It’s ironic that the Massachusetts Department of Public Health states that MassNotify is not a contract tracing app,15 yet it’s based on technology developed by Apple and Google that was previously known as the “Privacy-Preserving Contact Tracing Project”16 and is now referred to as the Exposure Notifications API (application programming interface).
In a May 2020 Forbes article by Simon Chandler, he points out that while contact tracing apps “may be cryptographically secure,” they still “threaten our privacy in broader and more insidious ways”:17
“On the one hand, cybersecurity researchers have already argued18 that suitably determined and malevolent bad actors could correlate infected people with other personal info using the API. On the other, the Google-Apple API and any app based on it carry two much more general and dangerous privacy risks.”
First the apps only work if you keep your cellphone with you at all times, with Bluetooth enabled. “Straight away, this is a massive privacy loss,” Chandler notes. “As shown by numerous studies and investigations, smartphones and many of the apps on them track your locations, aside from recording — and sharing — whatever data you enter into them.”19
The other risk is that it’s one more way of “normalizing” something that’s entirely abnormal — the constant use of technology to dictate your freedoms and behavior. “… [W]hile we’re used to ads attempting to prod our consumer behavior, contact-tracing apps will normalize the concept of apps themselves directing and managing at scale how millions of people live and behave,” Chandler pointed out.20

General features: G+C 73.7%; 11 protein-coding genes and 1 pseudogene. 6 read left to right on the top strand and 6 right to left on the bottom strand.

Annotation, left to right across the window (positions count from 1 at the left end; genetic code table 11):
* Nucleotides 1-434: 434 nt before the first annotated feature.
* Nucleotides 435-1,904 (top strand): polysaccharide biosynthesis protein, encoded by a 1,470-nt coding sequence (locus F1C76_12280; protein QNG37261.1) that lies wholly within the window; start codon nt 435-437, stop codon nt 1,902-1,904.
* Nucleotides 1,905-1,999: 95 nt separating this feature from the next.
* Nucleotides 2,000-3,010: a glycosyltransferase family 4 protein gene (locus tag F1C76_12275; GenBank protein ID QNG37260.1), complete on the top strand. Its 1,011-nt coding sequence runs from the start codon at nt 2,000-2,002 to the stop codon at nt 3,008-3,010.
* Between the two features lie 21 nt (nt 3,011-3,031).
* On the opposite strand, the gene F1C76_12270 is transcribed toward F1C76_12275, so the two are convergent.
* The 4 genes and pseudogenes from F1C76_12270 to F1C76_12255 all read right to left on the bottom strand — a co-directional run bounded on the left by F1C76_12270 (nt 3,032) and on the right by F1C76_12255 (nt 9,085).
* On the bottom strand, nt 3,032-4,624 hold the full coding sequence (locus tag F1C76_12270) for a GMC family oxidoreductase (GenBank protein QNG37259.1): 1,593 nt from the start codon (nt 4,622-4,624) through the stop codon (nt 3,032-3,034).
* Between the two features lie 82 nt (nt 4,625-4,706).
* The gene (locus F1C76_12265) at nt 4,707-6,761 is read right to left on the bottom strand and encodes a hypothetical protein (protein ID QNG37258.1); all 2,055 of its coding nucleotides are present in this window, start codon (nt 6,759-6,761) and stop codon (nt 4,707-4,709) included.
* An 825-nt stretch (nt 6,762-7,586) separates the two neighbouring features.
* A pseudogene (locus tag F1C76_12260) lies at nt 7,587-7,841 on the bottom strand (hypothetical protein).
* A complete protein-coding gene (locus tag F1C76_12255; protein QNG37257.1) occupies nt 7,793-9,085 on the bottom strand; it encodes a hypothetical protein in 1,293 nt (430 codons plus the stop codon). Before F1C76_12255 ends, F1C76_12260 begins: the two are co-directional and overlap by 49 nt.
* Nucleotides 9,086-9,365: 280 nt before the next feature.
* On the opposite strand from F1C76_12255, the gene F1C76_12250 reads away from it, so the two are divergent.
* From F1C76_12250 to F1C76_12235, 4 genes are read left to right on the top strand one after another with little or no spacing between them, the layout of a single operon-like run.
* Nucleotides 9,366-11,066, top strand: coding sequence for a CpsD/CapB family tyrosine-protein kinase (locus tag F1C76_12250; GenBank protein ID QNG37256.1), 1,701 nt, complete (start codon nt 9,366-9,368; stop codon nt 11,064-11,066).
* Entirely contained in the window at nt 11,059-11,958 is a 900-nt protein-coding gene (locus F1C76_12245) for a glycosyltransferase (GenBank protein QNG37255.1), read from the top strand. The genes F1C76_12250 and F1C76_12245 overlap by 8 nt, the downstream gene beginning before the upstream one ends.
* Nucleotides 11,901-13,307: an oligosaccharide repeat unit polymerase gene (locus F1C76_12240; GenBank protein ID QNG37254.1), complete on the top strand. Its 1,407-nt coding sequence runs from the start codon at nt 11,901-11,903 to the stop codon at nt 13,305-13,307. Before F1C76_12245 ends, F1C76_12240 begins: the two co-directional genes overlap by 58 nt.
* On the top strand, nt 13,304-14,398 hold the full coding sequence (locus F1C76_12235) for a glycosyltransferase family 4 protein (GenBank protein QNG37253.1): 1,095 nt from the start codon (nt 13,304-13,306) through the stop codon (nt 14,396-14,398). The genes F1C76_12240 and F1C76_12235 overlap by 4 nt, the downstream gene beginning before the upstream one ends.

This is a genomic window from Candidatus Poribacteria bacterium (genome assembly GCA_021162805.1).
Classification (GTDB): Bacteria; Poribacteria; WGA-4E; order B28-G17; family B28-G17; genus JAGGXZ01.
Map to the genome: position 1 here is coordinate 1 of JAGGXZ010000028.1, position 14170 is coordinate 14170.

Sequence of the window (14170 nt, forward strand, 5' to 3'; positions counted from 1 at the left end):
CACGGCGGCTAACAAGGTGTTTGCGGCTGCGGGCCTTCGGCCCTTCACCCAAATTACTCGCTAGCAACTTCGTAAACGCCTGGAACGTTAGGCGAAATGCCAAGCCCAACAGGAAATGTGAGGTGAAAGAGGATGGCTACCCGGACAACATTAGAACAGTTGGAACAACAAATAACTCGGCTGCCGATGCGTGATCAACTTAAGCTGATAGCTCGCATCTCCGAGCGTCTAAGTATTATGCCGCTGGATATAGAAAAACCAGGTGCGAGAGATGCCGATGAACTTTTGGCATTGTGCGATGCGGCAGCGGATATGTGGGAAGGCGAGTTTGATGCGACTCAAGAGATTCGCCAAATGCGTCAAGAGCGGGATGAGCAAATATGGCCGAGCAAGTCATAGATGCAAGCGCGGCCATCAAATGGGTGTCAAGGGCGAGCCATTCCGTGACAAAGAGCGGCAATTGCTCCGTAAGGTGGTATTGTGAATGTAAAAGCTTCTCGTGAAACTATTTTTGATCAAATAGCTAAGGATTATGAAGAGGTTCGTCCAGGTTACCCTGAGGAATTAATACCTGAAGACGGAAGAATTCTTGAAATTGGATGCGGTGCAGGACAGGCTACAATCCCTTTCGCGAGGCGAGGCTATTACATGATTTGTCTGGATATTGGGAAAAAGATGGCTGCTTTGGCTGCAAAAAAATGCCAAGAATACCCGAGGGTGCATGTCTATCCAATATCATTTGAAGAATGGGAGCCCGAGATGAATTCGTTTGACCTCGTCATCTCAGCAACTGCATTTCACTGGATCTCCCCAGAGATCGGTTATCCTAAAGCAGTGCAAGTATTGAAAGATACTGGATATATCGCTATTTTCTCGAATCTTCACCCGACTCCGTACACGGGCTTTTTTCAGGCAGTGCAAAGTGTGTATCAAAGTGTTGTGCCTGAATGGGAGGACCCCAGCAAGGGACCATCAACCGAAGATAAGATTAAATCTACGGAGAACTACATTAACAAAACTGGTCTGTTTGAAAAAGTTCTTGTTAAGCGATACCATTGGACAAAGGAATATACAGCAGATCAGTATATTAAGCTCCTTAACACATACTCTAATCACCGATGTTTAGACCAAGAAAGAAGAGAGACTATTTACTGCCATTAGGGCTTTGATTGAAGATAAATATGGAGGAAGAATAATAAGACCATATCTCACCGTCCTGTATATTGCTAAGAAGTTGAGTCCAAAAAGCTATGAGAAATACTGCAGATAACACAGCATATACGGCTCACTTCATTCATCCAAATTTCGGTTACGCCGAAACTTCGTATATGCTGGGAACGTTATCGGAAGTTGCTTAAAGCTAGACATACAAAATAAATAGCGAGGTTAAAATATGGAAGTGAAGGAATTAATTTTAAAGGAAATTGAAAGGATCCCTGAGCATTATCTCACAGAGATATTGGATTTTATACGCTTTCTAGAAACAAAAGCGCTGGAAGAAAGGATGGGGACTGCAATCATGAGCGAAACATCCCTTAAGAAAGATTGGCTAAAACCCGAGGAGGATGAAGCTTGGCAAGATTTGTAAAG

Remember, if you receive a notification that you’ve been in close contact with someone who tested positive, you’ll be expected to quarantine. Many will undoubtedly be doing so unnecessarily, as they won’t end up sick, which means they’ve just given up 14 days of freedom for no reason.
And what happens if you finish quarantining only to go out in public and be notified of an exposure again? Another 14 days in isolation? Further, this seemingly innocent invasion has nefarious consequences. As Chandler put it:21
“Users will get used to the idea of an app telling them when to stay at home and when to go out. Basically, they’ll become more habituated to delegating judgement over how they should behave to apps and digital technology.”
Google has been called a dictator with unprecedented power because it relies on techniques of manipulation that have never existed before in human history, according to Robert Epstein, a Harvard trained psychologist who is now a senior research psychologist for the American Institute of Behavioral Research and Technology, where for the last decade he has helped expose Google’s manipulative and deceptive practices.